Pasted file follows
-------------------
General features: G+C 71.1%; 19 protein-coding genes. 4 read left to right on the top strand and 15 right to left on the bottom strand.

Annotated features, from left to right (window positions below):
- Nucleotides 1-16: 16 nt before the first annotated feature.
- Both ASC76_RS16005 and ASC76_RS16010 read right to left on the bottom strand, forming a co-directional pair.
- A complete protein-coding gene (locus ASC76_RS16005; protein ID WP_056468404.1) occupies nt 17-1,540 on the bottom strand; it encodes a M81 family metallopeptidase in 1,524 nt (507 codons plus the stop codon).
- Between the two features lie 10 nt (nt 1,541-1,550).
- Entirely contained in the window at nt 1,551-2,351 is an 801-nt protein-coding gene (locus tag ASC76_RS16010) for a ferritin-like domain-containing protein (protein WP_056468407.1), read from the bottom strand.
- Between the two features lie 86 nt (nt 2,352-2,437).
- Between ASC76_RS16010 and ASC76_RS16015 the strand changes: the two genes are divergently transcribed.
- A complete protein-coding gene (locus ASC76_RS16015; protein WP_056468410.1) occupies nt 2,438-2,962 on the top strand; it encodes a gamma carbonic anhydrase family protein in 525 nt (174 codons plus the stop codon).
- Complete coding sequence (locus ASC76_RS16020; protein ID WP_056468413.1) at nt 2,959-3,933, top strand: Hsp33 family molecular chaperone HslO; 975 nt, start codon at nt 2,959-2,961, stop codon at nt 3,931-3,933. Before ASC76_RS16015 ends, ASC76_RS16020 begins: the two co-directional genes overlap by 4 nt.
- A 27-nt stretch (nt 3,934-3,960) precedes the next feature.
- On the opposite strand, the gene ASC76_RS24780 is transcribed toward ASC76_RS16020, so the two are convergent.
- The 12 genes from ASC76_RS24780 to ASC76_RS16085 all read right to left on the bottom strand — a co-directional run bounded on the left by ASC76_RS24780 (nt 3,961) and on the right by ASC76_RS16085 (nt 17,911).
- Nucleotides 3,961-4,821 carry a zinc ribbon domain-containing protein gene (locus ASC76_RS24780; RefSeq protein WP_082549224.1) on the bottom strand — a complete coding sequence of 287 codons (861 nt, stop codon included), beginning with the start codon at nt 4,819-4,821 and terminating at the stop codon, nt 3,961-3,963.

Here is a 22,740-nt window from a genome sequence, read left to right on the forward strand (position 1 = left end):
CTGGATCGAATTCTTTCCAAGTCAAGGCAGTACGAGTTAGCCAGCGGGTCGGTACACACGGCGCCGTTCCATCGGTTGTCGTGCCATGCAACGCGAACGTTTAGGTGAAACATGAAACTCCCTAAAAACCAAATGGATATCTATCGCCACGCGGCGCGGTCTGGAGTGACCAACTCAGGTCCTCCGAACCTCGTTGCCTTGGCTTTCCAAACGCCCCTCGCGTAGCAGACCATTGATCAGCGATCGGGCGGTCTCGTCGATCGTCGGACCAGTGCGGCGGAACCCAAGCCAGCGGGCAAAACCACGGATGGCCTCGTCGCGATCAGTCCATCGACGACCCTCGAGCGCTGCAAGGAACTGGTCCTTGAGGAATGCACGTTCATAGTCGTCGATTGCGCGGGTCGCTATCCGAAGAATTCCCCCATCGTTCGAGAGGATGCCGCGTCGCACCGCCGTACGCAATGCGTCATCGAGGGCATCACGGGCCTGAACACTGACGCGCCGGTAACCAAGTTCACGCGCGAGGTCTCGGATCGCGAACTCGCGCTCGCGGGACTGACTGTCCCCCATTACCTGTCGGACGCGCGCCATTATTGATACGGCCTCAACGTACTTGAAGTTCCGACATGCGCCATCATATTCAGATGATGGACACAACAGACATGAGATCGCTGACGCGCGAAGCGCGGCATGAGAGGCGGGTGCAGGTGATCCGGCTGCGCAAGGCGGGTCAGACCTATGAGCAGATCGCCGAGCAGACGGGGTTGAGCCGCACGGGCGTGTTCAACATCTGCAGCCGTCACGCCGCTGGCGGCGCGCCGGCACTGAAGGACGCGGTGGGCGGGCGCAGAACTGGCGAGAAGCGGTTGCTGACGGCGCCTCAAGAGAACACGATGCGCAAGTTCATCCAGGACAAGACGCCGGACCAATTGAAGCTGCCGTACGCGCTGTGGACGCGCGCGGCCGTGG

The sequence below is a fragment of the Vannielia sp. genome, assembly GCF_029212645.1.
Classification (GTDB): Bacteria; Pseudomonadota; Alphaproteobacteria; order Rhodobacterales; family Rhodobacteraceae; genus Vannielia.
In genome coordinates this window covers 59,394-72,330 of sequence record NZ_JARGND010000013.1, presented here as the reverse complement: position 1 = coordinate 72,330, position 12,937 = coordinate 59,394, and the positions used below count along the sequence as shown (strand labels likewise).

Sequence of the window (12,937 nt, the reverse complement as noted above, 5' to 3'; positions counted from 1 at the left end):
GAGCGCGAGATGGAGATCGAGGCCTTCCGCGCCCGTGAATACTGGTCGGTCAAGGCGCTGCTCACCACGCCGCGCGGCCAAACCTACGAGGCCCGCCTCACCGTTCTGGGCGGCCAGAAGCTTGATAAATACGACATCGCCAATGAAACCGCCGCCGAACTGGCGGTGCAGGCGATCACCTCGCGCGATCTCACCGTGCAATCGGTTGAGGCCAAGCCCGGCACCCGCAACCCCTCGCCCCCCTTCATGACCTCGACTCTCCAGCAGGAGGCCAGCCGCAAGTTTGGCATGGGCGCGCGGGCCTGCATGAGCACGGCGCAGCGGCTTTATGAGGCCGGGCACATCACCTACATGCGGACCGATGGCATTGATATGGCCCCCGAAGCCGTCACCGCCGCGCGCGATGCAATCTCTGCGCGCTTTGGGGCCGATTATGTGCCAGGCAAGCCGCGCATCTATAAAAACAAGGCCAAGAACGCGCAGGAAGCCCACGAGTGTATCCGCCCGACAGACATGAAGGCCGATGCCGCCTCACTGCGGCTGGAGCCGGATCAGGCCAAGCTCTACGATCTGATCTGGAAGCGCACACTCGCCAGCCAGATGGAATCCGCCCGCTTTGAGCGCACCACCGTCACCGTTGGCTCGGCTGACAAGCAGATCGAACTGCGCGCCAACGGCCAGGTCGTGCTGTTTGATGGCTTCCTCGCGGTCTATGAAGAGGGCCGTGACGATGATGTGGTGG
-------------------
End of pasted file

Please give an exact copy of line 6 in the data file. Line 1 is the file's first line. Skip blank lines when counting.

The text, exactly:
- Between the two features lie 10 nt (nt 1,541-1,550).